If my mother wondered what we were doing out there, she never asked. If she'd peeked beneath the sheet and saw what my father was planning to surprise her with, she never said. The night after we applied the final coat of yellow paint, my father proudly bore the table into the kitchen, setting it down next to the sink. It was nearly the perfect height. A shim stuck behind one of the legs countered the general wobbliness, and the canary yellow paint brought what I hoped my mother would think of as a bit of sunshine to brighten up her work space.

She looked at my father with wide eyes. Her hands flew to her cheeks as she examined his craftsmanship. Then she turned to us and with undisguised pride said, "Just look what your father has made for me!" And, as she turned to the sink, "Ask and thou shalt receive," muttered sotto voce so only I heard.

That table stood by the sink until both of my parents passed away and my sister, who inherited the house, had the kitchen remodeled. At my request, she saved the table for me and it made its way to my Vermont log cabin where I painted it white, covered its top with serviceable red and white plaid contact paper and stuck it near my own sink. It followed me back to the house of my childhood when I returned to Massachusetts and again to the cottage when I moved here a dozen years ago.

Today it's again being painted, a soft white to blend with the decor in my living area. As I peeled the old contact paper from its top and sanded the chipped paint on the legs, revealing for the first time in years its original color, I remembered the table's beginnings. Like my father, I'm no handyman though I enjoy reclaiming old things for repurposing. People often say to me, "You are your mother's daughter," when I do something they think is particularly witty or clever. Today, replacing the lost shim and catching paint drips that slithered down over Dad's old paint drips, I realized I am my father's daughter, too.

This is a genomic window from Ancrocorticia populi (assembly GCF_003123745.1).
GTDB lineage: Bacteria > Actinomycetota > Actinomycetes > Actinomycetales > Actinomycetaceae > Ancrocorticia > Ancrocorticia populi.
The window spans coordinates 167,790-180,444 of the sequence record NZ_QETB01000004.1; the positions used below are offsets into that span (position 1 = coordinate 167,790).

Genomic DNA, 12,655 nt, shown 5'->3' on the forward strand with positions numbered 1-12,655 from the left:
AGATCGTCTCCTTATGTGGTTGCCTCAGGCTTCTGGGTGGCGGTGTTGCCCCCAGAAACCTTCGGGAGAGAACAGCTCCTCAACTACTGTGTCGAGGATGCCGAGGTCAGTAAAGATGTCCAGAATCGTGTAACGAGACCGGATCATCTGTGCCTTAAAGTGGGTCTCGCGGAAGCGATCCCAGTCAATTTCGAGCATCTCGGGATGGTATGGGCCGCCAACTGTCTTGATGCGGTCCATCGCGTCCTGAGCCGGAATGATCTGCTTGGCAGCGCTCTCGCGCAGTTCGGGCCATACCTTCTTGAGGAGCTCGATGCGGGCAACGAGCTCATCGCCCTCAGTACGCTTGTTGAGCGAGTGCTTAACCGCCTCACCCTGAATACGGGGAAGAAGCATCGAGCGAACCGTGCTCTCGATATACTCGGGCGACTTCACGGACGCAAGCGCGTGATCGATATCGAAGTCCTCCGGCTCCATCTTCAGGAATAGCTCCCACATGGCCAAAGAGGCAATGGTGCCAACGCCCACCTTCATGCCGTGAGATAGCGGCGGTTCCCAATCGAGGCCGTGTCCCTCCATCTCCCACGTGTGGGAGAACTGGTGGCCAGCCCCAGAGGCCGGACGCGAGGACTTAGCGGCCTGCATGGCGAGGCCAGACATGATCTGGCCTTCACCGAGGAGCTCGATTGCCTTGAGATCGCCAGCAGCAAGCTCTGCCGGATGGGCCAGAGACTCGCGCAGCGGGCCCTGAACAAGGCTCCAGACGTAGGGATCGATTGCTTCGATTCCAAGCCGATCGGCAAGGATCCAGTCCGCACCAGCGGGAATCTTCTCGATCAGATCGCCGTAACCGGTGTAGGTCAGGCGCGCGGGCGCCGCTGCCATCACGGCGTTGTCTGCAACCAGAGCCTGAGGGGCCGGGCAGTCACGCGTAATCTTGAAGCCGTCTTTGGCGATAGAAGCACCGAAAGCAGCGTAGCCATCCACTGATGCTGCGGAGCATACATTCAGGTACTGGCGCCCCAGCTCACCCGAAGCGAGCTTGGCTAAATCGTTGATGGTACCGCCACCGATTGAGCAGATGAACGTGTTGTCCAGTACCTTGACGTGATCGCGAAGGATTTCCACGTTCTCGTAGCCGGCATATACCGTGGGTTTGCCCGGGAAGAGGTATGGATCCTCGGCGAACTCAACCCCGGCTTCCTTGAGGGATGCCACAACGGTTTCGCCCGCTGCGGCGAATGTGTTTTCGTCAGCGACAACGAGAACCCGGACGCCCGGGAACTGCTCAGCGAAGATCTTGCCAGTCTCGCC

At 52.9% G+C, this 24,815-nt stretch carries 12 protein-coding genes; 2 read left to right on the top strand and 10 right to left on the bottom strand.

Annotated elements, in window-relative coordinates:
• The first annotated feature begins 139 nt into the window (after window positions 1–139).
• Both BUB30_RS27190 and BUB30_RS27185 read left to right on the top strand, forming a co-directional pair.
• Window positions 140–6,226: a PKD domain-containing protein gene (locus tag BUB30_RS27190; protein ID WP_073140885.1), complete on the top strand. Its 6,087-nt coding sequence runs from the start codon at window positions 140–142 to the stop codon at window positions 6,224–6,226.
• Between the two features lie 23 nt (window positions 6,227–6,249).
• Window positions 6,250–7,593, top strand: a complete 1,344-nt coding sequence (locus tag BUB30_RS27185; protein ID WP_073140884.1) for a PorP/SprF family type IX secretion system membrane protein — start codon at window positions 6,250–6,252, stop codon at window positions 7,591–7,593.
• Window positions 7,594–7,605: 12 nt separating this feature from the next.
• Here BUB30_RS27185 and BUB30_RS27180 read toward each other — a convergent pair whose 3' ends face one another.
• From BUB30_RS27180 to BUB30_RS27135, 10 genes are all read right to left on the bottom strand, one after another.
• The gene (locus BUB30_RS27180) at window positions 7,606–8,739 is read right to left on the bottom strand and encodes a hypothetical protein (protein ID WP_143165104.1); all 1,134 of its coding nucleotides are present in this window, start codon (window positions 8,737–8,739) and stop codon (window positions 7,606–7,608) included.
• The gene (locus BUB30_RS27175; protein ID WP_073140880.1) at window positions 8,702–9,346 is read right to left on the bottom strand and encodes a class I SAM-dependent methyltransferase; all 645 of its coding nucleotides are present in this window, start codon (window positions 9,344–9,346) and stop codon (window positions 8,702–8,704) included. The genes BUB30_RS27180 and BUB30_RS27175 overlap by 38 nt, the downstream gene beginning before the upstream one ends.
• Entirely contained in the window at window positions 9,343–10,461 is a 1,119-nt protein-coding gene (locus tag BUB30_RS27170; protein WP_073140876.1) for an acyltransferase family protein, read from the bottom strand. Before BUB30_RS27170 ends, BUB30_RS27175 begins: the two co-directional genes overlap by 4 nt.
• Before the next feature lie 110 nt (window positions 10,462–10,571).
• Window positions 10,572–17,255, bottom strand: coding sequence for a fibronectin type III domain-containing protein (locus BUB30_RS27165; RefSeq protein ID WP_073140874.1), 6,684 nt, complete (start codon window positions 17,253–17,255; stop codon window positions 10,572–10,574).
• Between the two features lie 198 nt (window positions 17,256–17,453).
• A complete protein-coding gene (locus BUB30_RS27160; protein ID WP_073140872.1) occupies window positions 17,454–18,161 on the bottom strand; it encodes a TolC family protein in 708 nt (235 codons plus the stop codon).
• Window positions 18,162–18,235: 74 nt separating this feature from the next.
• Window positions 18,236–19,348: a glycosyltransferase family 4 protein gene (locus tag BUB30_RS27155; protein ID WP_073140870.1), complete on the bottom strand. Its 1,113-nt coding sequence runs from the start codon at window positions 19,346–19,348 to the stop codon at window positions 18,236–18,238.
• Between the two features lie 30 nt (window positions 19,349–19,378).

Daybed with trundle replaces old sofa.


Brian Miller said...

smiles...what a cool story...and piece to have that i am sure brings back so many more memories as well...i have a table my great uncle made at the end of my couch ....

Tabor said...

What a lovely story. You are wise to keep those things with great memories.

Out on the prairie said...

What a lovely story, I am glad this has remained a family treasure.

Wisewebwoman said...

Tears pricked my eyes as I read this. Your father's presence in the story is vivid!


Tabor said...

Regarding your question these are mallow blossoms...a wild type of hibiscus that grows along my river.

A Cuban In London said...

What a beautiful story. Thanks for sharing.

Greetings from London.

Judith said...

A beautiful story ---
And a beautiful table to stand in your room and recall the beautiful story every time you look at it.

Barbara Shallue said...

Thank you so much for sharing this with us, Pauline. My dad wasn't a handyman, either, but could create things we needed from scrap wood, and he loved to paint. I loved watching him. I'm so glad you still have that table.

Pauline said...

Thanks everyone - I've been away and am just now catching up on blogs.

Hilary said...

What a touching and beautiful story. And the table itself has so much beauty with all that love behind it. It was a gift of love, received with love and you continue to love it through the years. Just beautiful.